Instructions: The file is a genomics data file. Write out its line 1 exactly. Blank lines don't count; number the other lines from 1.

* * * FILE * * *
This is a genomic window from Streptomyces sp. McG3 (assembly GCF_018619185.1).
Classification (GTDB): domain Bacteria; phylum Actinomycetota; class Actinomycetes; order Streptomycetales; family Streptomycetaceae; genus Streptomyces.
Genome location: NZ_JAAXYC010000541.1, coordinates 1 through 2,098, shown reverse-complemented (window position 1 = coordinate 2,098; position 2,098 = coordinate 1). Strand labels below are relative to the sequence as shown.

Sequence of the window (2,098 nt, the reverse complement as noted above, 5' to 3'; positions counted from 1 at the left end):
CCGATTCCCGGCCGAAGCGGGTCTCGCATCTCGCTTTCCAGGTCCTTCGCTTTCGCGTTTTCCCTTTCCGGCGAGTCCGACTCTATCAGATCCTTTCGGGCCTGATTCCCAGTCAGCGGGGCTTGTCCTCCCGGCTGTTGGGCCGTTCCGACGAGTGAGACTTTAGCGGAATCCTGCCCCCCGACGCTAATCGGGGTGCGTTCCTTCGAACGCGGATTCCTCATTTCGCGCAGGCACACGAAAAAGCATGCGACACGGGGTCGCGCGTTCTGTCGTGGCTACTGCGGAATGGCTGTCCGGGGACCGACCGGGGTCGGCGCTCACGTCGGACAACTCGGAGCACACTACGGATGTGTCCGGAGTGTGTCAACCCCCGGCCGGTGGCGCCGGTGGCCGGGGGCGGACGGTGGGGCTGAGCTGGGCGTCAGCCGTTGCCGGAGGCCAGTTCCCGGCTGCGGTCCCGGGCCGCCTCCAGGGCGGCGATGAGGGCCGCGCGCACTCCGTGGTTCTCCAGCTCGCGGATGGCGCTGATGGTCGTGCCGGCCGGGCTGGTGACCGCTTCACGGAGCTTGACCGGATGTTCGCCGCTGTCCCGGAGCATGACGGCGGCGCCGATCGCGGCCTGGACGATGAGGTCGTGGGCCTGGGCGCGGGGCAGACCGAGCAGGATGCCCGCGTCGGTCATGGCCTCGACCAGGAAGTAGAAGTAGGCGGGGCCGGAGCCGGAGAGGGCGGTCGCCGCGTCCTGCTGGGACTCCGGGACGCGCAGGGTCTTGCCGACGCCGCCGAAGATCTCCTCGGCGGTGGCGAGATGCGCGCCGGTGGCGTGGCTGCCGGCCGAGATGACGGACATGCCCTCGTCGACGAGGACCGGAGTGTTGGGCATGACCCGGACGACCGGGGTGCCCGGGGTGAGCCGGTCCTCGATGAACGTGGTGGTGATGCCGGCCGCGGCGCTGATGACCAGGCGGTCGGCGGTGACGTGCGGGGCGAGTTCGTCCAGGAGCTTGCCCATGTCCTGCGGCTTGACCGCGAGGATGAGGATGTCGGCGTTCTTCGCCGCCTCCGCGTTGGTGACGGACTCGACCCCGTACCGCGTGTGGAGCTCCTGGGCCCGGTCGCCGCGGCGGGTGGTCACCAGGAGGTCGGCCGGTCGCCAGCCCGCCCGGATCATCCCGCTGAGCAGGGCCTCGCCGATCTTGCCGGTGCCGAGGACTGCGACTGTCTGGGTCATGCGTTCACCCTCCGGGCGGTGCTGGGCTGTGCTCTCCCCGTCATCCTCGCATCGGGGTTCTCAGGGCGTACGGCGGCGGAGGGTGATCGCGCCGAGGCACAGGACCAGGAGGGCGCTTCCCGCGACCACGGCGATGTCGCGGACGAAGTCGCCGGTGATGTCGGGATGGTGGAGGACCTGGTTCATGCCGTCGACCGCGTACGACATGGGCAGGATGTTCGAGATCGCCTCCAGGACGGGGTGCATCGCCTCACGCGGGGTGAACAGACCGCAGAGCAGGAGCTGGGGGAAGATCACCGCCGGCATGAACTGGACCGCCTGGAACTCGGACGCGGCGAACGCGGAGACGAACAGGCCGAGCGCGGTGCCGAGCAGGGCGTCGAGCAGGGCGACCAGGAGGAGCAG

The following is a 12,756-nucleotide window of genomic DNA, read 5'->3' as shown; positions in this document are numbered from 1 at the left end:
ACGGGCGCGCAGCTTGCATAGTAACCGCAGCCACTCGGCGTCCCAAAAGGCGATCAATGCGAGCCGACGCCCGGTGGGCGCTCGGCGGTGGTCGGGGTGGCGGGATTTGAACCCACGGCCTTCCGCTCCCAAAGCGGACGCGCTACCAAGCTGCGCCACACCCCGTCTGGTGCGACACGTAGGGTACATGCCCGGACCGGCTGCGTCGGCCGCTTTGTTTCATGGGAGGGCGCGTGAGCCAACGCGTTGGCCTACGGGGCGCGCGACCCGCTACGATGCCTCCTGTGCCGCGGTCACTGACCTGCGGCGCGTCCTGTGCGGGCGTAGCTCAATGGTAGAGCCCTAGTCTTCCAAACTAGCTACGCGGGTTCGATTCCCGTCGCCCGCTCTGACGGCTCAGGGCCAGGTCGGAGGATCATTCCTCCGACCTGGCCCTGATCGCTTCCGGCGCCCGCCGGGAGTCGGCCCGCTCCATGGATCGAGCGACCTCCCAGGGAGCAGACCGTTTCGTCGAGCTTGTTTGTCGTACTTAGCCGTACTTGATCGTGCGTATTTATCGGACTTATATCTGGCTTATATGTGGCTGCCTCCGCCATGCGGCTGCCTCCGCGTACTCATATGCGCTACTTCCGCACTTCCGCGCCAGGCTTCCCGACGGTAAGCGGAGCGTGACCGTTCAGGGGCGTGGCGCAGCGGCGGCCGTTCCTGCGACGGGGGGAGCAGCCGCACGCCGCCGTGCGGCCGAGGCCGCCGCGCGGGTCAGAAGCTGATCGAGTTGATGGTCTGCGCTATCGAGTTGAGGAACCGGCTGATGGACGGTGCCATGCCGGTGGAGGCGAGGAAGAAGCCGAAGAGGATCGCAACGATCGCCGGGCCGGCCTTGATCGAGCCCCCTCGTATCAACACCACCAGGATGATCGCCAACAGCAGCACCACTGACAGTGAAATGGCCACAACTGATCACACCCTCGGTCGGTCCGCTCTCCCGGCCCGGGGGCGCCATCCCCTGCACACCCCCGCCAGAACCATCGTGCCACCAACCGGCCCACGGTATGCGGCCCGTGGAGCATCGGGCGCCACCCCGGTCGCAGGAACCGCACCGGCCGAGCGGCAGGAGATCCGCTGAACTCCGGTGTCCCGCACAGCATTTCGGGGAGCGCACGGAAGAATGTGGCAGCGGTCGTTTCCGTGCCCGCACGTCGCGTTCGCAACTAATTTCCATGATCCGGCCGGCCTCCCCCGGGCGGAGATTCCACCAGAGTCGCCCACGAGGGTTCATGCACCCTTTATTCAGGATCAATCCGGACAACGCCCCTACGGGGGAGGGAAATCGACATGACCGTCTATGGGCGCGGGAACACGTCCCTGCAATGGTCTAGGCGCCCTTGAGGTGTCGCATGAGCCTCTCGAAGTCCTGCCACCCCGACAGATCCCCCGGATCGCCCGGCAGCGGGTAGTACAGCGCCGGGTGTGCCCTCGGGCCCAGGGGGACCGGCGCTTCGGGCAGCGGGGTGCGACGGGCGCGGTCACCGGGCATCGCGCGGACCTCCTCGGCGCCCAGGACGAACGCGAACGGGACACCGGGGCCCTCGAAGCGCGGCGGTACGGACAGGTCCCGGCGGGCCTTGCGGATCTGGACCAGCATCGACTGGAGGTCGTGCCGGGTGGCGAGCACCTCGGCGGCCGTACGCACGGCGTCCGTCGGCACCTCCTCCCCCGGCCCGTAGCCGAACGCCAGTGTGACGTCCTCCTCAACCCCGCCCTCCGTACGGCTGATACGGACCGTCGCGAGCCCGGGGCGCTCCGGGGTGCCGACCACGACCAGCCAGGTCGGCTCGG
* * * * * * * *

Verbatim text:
This is a genomic window from Streptomyces sp. McG3 (assembly GCF_018619185.1).